January 26, 2009 / 11:06 AM / 9 years ago

Body Rolling uses plastic balls to ease aches, pain

<p>A Body Rolling class at Yamuna Body Rolling Studio in New York City, is seen in this undated handout photo.Handout</p>

NEW YORK (Reuters Life!) - Aching baby boomers, injured athletes and sore dancers are among those seeking relief by rubbing soccer-sized plastic globes into the places where it hurts.

Instead of hands, the Yamuna Body Rolling workout uses balls -- of various sizes, weights and densities -- to massage those creaky bones and angry joints.

In dimly-lit studios scattered over 15 countries, instructors guide students through movements designed to ease frozen shoulders and loosen stiff knees by slowly and methodically rolling out hips, torsos, sides and backs.

"The person bears weight into the balls, stimulating bone, then rolling into tendons and then muscles, working from beginning toward end of a muscle," Yamuna Zake, the body therapist and former yoga teacher who created Body Rolling, said in an interview.

"Because you use your own weight into the ball you also improve bone quality, circulation, muscle tone, and strength," she added.

Patricia Powers, a certified Body Rolling instructor in New York City, has been a practitioner since 2005.

"You gain freedom from old restrictive patterns caused by injury," she said. "You get a free flow of energy that revitalizes internal organs."

EASING ACHES AND PAIN

Yamuna Body Rolling is only 15 years old, but massage has been used as a medical therapy since the time of Hippocrates, around 400 B.C.

And while new-age-y terms like "free flow" may be too fuzzy for Vonda Wright, an orthopedic surgeon whose book "Fitness After 40" focuses on healthy aging, she concurs that the deep tissue massage Body Rolling provides can deliver many benefits.

<p>Yamuna Zake guides a student in a Body Rolling therapy session, in this undated handout photo.Handout</p>

"Deep tissue massage increases blood flow, breaks up scar tissue in tendon and muscle, and stretches tendons & muscles," Wright, who lives in Pittsburgh, Pennsylvania, said in a telephone interview.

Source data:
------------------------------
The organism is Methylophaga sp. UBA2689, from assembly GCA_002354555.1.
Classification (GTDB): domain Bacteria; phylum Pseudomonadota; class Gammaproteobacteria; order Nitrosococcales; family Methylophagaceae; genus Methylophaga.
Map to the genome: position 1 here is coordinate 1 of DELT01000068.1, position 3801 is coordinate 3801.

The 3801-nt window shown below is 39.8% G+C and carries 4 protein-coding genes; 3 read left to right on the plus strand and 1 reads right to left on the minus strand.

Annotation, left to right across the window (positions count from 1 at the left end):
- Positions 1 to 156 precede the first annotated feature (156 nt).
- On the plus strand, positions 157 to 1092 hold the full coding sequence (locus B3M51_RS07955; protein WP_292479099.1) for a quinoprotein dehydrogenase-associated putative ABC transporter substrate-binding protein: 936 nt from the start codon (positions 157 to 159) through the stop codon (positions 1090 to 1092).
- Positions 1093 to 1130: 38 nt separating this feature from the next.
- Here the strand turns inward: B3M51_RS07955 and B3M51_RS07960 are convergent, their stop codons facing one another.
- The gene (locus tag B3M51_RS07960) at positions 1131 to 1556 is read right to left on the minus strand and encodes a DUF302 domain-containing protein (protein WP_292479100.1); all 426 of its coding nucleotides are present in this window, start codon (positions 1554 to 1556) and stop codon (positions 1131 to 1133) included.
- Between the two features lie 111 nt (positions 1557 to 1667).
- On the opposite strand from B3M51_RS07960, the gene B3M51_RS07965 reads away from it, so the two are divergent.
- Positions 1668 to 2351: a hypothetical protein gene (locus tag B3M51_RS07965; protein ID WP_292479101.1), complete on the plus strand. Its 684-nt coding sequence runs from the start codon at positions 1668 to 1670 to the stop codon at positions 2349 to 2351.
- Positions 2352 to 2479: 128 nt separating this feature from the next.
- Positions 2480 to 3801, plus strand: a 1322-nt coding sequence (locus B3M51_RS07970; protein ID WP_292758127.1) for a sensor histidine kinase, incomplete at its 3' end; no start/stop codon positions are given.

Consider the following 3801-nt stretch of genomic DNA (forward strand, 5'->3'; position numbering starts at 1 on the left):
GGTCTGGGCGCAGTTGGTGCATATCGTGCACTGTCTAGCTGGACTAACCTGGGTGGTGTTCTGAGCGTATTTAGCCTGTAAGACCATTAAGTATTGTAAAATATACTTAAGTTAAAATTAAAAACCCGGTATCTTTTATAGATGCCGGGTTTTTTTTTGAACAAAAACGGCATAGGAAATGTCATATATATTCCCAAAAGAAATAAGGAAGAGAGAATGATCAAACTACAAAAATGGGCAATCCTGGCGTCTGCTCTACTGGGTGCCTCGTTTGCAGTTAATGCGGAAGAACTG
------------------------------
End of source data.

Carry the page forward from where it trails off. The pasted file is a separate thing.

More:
"It's particularly good for hip bursitis due to inflammation -- the kind runners are very familiar with," Wright, who specializes in sports medicine, explained.

The physician encourages her own patients to massage themselves using rollers made from hard foam.

Zake said she created the plastic balls because they are portable and inexpensive. Gentle, restorative, and low-impact, Body Rolling seems to appeal to the baby boomers, people born between 1946 and 1964.

"The first generation that really bought into (the idea) that fitness would keep them younger longer is, unfortunately, the generation that has the most injuries and surgeries due to excessive repetitive stress," said Zake, herself a boomer at age 54.

The luxury resort spa Canyon Ranch, which caters to many boomers, says the Body Rolling classes offered at their Tucson, Arizona, and Lenox, Massachusetts, locations are usually packed.

"We have to turn people away," said spokesperson Meredith Miller. "That's how much it's loved."

Among serious athletes, nationally-ranked triathlete Bobi Nigro has been Body Rolling for five years. She credits it with keeping her "aligned, toned, flexible and injury-free" when she competed in the grueling Ironman Lake Placid Triathlon last year.

Zake said the U.S. Wrestling Team used Body Rolling to prevent injuries during the Olympics in China, and dancers from the major companies use it for self-help and prevention.

"As I get older, I want my body free of pain and restriction so that I can keep doing everything that I do. I believe that we don't need to accept getting stiffer and tighter as we age," Zake said.

Spoken like a true member of "My Generation."

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